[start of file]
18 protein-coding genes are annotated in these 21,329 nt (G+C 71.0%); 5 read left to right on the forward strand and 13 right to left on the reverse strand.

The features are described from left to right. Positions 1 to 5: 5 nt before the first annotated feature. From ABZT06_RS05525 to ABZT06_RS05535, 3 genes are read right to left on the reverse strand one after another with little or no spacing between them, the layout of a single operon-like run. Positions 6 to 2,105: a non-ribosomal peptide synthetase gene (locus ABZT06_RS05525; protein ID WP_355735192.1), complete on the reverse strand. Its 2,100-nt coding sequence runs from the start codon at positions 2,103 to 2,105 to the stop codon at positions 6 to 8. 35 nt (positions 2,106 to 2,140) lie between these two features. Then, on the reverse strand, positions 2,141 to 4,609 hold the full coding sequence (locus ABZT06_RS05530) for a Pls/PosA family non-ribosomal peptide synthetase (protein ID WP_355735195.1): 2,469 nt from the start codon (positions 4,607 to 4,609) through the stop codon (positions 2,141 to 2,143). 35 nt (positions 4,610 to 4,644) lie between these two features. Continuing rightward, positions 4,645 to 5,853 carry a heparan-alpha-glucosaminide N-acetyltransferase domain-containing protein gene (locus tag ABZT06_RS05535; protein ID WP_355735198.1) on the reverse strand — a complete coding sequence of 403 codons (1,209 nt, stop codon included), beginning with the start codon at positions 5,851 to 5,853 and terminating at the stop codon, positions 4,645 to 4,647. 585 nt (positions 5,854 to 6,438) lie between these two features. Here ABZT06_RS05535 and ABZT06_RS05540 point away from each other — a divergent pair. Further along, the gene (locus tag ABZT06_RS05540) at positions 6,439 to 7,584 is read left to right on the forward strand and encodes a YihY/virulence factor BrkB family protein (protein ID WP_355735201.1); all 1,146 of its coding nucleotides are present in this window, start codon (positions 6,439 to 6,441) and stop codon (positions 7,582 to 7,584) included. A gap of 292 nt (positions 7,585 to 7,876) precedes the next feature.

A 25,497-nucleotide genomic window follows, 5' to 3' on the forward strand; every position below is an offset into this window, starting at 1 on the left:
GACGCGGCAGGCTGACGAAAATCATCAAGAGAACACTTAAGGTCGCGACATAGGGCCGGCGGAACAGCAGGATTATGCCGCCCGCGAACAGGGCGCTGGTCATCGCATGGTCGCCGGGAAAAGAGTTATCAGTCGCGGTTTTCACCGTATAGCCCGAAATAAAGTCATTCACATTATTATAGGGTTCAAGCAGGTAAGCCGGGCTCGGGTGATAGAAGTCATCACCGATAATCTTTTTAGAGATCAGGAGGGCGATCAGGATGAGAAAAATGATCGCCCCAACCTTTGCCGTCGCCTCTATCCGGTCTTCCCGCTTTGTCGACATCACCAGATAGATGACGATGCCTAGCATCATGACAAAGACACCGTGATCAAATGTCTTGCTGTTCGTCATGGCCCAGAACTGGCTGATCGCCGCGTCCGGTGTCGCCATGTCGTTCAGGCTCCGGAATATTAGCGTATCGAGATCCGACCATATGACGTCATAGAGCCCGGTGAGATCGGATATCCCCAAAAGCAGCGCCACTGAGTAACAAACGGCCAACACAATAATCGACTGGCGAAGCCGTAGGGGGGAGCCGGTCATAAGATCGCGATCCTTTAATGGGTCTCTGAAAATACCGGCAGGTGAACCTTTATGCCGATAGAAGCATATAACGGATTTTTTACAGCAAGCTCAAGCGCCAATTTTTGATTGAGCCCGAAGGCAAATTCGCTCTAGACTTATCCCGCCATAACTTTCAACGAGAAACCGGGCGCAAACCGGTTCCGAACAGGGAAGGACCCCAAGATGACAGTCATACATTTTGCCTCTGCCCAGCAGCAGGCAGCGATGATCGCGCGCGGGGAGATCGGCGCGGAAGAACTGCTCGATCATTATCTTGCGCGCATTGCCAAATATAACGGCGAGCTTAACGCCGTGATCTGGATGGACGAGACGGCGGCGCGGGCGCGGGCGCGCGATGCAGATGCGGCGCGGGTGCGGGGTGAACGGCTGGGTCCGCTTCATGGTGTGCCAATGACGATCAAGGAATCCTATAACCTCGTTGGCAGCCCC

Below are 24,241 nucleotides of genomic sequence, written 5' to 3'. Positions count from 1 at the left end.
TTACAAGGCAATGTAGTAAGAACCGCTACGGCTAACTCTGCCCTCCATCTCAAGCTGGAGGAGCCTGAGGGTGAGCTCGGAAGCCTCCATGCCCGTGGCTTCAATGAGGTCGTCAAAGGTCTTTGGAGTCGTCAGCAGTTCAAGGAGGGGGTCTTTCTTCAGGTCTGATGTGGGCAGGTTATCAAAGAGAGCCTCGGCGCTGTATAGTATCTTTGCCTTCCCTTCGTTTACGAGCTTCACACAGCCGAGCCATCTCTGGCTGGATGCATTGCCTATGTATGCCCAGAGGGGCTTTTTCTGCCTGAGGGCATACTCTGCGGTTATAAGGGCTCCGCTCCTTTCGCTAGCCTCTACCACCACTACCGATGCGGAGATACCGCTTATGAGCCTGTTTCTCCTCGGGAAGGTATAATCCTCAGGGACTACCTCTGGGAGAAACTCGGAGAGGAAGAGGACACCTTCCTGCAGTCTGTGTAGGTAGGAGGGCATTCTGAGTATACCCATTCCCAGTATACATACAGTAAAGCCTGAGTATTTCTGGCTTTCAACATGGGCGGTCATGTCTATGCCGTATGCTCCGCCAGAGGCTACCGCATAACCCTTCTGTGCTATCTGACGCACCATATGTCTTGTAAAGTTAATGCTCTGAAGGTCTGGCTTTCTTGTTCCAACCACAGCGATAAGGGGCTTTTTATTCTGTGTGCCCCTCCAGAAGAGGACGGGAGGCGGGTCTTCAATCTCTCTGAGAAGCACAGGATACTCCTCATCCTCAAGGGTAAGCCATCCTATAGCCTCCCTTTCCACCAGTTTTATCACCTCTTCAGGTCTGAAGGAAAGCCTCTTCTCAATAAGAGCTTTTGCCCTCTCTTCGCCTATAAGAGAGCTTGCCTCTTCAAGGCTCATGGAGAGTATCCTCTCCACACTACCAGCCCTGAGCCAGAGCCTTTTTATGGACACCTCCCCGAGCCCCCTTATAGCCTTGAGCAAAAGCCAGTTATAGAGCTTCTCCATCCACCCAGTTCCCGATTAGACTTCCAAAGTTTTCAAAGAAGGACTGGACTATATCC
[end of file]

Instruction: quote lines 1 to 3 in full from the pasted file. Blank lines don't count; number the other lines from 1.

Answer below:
18 protein-coding genes are annotated in these 21,329 nt (G+C 71.0%); 5 read left to right on the forward strand and 13 right to left on the reverse strand.

The features are described from left to right. Positions 1 to 5: 5 nt before the first annotated feature. From ABZT06_RS05525 to ABZT06_RS05535, 3 genes are read right to left on the reverse strand one after another with little or no spacing between them, the layout of a single operon-like run. Positions 6 to 2,105: a non-ribosomal peptide synthetase gene (locus ABZT06_RS05525; protein ID WP_355735192.1), complete on the reverse strand. Its 2,100-nt coding sequence runs from the start codon at positions 2,103 to 2,105 to the stop codon at positions 6 to 8. 35 nt (positions 2,106 to 2,140) lie between these two features. Then, on the reverse strand, positions 2,141 to 4,609 hold the full coding sequence (locus ABZT06_RS05530) for a Pls/PosA family non-ribosomal peptide synthetase (protein ID WP_355735195.1): 2,469 nt from the start codon (positions 4,607 to 4,609) through the stop codon (positions 2,141 to 2,143). 35 nt (positions 4,610 to 4,644) lie between these two features. Continuing rightward, positions 4,645 to 5,853 carry a heparan-alpha-glucosaminide N-acetyltransferase domain-containing protein gene (locus tag ABZT06_RS05535; protein ID WP_355735198.1) on the reverse strand — a complete coding sequence of 403 codons (1,209 nt, stop codon included), beginning with the start codon at positions 5,851 to 5,853 and terminating at the stop codon, positions 4,645 to 4,647. 585 nt (positions 5,854 to 6,438) lie between these two features. Here ABZT06_RS05535 and ABZT06_RS05540 point away from each other — a divergent pair. Further along, the gene (locus tag ABZT06_RS05540) at positions 6,439 to 7,584 is read left to right on the forward strand and encodes a YihY/virulence factor BrkB family protein (protein ID WP_355735201.1); all 1,146 of its coding nucleotides are present in this window, start codon (positions 6,439 to 6,441) and stop codon (positions 7,582 to 7,584) included. A gap of 292 nt (positions 7,585 to 7,876) precedes the next feature.

A 25,497-nucleotide genomic window follows, 5' to 3' on the forward strand; every position below is an offset into this window, starting at 1 on the left: